Join three different women as they form friendships, protect their families, and test political allegiances in the country of Iraq in a special sneak peek of this moving and thrilling novel.Inspired by her own experiences in Iraq during Saddam Hussein's rule, Gina Wilkinson's evocative, suspenseful debut is told through the eyes of three very different women confronting the limits of friendship and forgiveness, and the strength of a mother's love.At night, in Huda's fragrant garden, a breeze sweeps in from the desert encircling Baghdad, rustling the leaves of her apricot trees and carrying warning of visitors at her gate. Huda, a secretary at the Australian embassy, lives in fear of the mukhabarat--the secret police who watch and listen for any scrap of information that can be used against America and its allies. They have ordered her to befriend Ally Wilson, the deputy ambassador's wife. Huda has no wish to be an informant, but fears for her teenage son, who may be forced to join a deadly militia. Nor does she know that Ally has dangerous secrets of her own.Huda's former friend, Rania, enjoyed a privileged upbringing as the daughter of a sheikh. Now her family's wealth is gone, and Rania too is battling to keep her child safe and a roof over their heads. As the women's lives intersect, their hidden pasts spill into the present. Facing possible betrayal at every turn, all three must trust in a fragile, newfound loyalty, even as they discover how much they are willing to sacrifice to protect their families.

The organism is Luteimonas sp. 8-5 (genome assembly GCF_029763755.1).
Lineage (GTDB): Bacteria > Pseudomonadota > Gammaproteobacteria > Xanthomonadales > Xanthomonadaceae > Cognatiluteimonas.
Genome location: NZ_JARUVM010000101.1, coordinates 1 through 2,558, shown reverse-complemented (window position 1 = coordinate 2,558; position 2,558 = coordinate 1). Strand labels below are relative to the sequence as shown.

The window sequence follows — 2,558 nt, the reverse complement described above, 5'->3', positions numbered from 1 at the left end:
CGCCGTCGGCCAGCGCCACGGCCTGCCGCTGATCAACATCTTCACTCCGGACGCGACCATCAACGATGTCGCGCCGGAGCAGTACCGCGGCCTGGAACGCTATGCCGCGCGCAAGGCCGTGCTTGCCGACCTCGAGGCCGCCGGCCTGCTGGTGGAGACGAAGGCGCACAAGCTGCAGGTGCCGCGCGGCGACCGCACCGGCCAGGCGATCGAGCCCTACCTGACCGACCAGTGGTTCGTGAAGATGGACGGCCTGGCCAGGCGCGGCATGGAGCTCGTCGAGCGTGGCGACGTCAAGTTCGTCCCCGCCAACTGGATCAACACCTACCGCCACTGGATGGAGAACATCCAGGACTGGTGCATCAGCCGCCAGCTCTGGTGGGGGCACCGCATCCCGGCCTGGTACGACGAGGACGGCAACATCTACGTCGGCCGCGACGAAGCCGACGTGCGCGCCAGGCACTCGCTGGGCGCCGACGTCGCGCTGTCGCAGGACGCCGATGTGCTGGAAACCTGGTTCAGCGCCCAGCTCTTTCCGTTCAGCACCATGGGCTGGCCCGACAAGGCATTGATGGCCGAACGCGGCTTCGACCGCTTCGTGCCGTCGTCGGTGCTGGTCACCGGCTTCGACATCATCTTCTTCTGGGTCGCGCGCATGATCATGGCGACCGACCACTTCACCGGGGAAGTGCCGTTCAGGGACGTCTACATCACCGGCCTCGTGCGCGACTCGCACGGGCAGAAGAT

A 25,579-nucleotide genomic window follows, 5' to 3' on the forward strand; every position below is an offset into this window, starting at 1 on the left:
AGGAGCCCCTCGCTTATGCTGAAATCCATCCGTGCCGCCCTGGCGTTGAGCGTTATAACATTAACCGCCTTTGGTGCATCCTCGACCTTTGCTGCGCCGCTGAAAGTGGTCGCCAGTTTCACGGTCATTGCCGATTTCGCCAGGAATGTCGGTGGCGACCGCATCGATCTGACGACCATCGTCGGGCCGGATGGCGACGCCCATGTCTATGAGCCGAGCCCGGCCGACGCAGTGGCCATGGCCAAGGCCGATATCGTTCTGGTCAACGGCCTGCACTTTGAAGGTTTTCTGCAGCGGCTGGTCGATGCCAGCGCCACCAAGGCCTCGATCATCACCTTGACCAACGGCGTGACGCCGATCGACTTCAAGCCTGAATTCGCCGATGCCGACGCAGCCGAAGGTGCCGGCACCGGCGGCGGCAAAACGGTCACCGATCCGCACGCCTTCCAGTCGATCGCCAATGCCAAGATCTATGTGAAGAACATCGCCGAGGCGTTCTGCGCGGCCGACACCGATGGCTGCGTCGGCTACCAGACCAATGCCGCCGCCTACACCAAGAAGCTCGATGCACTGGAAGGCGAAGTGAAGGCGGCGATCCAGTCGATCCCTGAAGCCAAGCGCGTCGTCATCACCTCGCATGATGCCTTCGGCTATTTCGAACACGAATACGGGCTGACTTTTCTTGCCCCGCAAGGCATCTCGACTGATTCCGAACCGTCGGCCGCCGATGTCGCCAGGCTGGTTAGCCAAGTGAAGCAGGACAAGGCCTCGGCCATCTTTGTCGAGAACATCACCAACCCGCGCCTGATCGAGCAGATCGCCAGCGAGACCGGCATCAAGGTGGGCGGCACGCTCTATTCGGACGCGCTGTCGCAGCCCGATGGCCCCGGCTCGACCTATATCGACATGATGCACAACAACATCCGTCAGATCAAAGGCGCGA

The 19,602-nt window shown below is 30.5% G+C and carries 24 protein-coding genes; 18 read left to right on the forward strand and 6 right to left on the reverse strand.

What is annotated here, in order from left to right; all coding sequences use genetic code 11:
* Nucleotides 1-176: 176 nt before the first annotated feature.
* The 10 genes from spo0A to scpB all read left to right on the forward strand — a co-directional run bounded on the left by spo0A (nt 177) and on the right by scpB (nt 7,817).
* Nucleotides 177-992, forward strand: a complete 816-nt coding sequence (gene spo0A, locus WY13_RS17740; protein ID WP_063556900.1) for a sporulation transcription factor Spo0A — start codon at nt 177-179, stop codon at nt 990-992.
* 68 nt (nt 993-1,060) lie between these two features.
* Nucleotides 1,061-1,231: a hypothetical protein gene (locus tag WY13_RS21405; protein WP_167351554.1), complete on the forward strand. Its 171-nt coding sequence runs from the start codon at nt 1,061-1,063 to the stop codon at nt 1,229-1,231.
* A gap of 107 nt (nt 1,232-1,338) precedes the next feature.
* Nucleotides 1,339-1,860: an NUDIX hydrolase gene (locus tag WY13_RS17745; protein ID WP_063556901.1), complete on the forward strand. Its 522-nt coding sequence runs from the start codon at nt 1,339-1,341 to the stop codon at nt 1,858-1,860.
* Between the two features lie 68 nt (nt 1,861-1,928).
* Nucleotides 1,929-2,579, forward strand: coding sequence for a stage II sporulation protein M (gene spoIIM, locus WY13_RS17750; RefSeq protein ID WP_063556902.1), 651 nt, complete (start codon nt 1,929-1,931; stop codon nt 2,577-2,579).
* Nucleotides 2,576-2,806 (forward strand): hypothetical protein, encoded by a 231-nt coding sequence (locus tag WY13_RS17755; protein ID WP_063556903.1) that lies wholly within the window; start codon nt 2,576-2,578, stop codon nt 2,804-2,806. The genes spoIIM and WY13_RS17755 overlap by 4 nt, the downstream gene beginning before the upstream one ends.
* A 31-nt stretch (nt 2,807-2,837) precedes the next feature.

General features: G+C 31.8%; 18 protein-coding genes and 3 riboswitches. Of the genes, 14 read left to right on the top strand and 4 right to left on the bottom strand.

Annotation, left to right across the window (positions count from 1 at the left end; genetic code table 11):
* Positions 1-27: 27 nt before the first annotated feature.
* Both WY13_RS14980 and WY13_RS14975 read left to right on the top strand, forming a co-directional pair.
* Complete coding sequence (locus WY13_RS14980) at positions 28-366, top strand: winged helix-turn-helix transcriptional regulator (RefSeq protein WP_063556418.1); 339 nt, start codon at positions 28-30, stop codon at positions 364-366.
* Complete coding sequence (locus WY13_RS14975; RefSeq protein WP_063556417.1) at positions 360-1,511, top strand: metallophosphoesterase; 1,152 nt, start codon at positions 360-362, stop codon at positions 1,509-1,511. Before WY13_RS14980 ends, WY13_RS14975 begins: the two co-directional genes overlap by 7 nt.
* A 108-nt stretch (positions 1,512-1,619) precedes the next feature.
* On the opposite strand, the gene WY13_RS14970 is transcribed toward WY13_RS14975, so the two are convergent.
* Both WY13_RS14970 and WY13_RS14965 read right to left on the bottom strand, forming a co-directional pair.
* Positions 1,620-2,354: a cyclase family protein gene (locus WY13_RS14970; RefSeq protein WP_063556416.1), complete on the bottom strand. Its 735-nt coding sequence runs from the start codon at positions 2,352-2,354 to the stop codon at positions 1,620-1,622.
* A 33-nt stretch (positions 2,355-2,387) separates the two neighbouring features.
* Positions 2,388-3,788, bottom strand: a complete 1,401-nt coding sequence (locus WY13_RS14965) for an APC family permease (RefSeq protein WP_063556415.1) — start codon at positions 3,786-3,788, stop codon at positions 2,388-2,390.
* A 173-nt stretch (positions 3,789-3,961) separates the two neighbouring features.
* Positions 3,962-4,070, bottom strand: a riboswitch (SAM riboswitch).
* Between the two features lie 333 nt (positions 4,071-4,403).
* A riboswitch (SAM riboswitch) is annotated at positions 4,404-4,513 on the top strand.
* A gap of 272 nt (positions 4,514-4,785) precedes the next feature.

The Missing Chapter: What Was Left Out of The Secret Journals Of Adolf Hitler

The Missing Chapter is not a book but the chapter that was removed from The Secret Journals of Adolf Hitler during the editorial review. It will always be free of charge. The chapter centres around the Nazi Party Rally of 1927, illustrating the increasing power of the Nazis, the Torchlight procession, and the Dedication of Banners, all serving to instill into the minds of the people the idea of spirituality being attached to the Nazi cult. Hitler’s obsession with the Holy Lance, better known as The Spear of Destiny is also discussed. The spear was said to have magical powers, having once been used at the Crucifixion to wound the side of Christ. Hitler firmly believed that whoever had the Spear became invincible and could conquer the world.Enjoy!